Secular Meditation

A Guide from the Humanist Community at Harvard

Enjoying the Happiness of Others

Is Humanism about reason or about emotion? It might seem that reason is all we need, but as scientists such as Antonio Damasio have demonstrated, without feelings, we are unable to make choices. Reason guides us toward our goals, but to have goals and values, we need preferences, which come from emotions.

So, is it all about the pursuit of happiness? In some sense, it is. But not just our own personal happiness. The happiness of others matters. In their book, Atheist Mind, Humanist Heart, Lex Bayer and John Figdor write, “We act morally when the happiness of others makes us happy.”

I spoke to John Figdor about this idea, which relates to the concept of sympathetic joy, an idea well known in Buddhism. In fact, certain meditations such as loving-kindness meditation, can increase the sense of social connection and have the potential to help you share in the happiness of others. John also explained a technique of interrogating your desires to see where they stem from that, although it comes from philosophy, is a kind of mindfulness technique. Here is the interview:

 

 


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John Figdor

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Rick Heller

 

 

 

 

 

 

 

John Figdor serves as the Humanist Chaplain for the Humanist Community at Stanford. He holds a master’s degree from the Harvard Divinity School. He formerly served as assistant humanist chaplain at the Humanist Community at Harvard.

Rick Heller leads the Humanist Mindfulness Group at the Humanist Community at Harvard. A freelance journalist, he has written for the Washington Post, the Boston Globe, Buddhadharma, Free Inquiry, Tikkun, and Wise Brain Bulletin. His web site is rickheller.com and he can be followed on Twitter @SecularMeditate.

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Originally published on Patheos

 

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Nobelist Angus Deaton and a Noble Truth

In my forthcoming book, Secular Meditation, I discuss what leads to life satisfaction. I refer to a paper by Angus Deaton, who just received this year’s Nobel Memorial prize in Economics and co-authored by Daniel Kahneman, a previous recipient of the prize.

Daniel Kahneman is a psychologist who won the Nobel Memorial prize in Economics for his contributions to the psychology of economic decision making. In a 2010 paper, Kahneman and the economist Angus Deaton asked the question, “Does money buy happiness?” They concluded that it was impossible to answer the question without distinguishing two factors that make up happiness: emotional well-being and life satisfaction.[1]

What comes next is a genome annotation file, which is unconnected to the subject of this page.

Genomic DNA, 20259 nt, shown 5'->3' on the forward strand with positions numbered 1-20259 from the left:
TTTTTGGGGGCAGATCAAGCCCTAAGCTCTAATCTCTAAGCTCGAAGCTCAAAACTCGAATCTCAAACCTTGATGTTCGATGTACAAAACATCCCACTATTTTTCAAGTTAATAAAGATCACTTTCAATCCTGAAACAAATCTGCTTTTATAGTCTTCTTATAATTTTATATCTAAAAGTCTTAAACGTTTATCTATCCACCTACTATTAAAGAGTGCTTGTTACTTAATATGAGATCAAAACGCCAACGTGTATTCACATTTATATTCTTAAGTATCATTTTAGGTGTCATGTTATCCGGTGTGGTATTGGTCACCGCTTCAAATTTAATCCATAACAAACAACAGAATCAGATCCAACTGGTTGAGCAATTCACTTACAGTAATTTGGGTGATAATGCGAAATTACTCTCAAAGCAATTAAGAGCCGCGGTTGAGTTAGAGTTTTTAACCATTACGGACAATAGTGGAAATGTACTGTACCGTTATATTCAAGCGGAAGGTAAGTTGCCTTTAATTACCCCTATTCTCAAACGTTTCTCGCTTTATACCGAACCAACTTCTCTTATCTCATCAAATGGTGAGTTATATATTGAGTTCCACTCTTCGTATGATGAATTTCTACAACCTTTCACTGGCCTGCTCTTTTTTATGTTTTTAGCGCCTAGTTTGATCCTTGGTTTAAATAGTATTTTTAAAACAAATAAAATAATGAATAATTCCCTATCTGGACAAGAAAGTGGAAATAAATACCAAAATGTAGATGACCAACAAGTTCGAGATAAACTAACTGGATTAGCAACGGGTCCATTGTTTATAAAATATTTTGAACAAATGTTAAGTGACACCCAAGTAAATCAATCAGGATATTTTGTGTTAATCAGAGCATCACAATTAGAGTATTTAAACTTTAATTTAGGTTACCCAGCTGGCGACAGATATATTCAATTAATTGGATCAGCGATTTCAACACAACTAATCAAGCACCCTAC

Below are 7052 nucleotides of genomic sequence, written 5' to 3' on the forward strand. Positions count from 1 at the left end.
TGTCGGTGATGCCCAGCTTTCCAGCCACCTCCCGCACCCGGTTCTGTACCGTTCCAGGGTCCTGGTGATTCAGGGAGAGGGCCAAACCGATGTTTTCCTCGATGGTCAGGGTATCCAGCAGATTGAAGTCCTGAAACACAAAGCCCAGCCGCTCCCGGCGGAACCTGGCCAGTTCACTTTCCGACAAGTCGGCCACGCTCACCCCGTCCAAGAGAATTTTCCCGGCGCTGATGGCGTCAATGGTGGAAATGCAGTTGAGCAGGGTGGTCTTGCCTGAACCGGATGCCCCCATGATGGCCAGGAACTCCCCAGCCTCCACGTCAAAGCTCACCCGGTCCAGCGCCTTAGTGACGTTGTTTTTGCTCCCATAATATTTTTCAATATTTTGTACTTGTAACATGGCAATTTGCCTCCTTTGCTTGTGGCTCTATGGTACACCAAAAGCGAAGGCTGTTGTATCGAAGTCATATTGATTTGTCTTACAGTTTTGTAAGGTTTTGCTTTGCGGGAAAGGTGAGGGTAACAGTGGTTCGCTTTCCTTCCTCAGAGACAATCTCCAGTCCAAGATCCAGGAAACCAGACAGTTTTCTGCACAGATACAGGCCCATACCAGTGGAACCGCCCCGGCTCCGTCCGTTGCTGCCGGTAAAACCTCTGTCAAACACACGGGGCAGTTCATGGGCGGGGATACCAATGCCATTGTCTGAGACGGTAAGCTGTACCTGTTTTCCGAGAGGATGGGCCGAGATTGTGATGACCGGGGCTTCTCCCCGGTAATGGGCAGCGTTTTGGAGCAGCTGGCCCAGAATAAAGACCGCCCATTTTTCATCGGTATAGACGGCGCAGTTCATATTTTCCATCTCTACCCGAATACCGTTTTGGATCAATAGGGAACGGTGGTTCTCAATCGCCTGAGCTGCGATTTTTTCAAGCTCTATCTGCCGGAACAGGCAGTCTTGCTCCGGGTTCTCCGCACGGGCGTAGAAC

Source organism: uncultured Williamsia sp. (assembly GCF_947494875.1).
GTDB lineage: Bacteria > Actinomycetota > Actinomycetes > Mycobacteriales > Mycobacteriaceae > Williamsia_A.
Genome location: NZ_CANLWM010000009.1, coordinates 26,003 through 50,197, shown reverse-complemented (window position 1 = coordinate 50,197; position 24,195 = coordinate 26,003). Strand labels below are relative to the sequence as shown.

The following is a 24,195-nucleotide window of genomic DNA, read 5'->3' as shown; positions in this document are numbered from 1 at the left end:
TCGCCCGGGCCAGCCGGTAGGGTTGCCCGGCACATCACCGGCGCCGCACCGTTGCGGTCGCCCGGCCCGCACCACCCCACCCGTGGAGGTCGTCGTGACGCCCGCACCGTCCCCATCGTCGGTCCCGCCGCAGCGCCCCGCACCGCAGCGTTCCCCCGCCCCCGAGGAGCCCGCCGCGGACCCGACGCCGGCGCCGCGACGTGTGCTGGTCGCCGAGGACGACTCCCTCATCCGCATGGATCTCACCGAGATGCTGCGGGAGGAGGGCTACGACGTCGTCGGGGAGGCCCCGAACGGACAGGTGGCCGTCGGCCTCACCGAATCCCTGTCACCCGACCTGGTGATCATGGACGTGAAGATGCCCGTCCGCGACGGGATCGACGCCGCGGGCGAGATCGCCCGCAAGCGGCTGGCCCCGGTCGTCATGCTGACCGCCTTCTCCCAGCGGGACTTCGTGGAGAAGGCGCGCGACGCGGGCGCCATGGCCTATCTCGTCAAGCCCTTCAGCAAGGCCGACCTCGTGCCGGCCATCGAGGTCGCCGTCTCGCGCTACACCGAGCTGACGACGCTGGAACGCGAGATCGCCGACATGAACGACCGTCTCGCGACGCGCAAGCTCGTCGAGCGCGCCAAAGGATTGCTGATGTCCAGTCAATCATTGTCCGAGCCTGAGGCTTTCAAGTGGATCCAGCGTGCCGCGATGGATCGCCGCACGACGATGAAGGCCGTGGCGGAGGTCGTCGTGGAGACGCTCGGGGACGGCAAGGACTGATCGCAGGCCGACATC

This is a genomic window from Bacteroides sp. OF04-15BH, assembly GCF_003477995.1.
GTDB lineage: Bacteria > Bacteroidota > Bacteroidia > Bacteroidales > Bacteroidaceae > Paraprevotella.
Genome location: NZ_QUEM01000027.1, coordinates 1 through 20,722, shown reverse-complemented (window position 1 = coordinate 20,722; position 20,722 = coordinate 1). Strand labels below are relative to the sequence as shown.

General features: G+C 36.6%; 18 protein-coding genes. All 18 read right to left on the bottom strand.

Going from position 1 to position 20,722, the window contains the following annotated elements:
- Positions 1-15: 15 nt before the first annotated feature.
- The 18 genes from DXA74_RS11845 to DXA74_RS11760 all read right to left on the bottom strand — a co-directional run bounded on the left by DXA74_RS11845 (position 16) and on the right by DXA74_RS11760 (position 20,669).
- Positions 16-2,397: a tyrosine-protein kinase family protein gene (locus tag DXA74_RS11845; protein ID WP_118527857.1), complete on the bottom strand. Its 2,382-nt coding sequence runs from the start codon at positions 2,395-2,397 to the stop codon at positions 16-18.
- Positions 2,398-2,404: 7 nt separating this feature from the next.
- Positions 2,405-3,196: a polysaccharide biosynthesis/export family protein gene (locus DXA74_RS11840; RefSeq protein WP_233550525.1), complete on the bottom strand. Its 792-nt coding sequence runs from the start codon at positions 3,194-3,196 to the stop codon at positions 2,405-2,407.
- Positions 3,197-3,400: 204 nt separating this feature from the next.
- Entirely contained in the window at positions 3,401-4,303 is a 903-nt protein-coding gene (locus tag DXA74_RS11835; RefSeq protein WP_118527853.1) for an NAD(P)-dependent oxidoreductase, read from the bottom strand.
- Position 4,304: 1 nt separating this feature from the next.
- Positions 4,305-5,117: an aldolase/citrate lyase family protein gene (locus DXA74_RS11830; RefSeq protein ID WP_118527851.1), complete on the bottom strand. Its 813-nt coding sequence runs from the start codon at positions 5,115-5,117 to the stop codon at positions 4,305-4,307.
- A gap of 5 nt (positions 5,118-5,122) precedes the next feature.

When I attended a talk by Kahneman, I asked him about these two factors. He described emotional well-being as corresponding to ongoing experience from moment to moment. By contrast, “Life satisfaction is much more of a judgment,” he said. “This is what happens to you when you think about your life. You don’t think about your life all the time.”

Clearly, mindfulness can affect moment-to- moment emotional well-being. Intriguingly, Kahneman and Deaton found that once a household had an income above $75,000, further income made absolutely no difference in people’s emotional well-being. It seems to me that, once your basic needs for food, shelter, clothing and health care have been met, mindfulness can be the secret to moment-to-moment emotional satisfaction. It provides a tool to shift negative emotions into neutral and shift the neutral toward the positive. So that’s half the secret to happiness right there.

[1] Daniel Kahneman and Angus Deaton, “High Income Improves Evaluation of Life but Not Emotional Well-Being,” Proceedings of the National Academy of Sciences 107, no. 38 (2010): 16489–93.

It might seem like the mindfulness approach, which is nonjudgmental, would ask us to avoid evaluating our lives. But perhaps it’s too much to expect people to never compare themselves to others or to their life goals. Indeed, mastering meditation might be a goal, and wouldn’t it be useful to take stock once in a while to see whether you’re on the right track?

But clinging to goals can be a major source of suffering. This is the wisdom of the Buddha’s “Second Noble Truth,” which I believe is perfectly valid on naturalistic grounds. Have goals, try to achieve them, but hold onto them lightly, and if it seems a goal is unachievable, don’t torture yourself over it.

 

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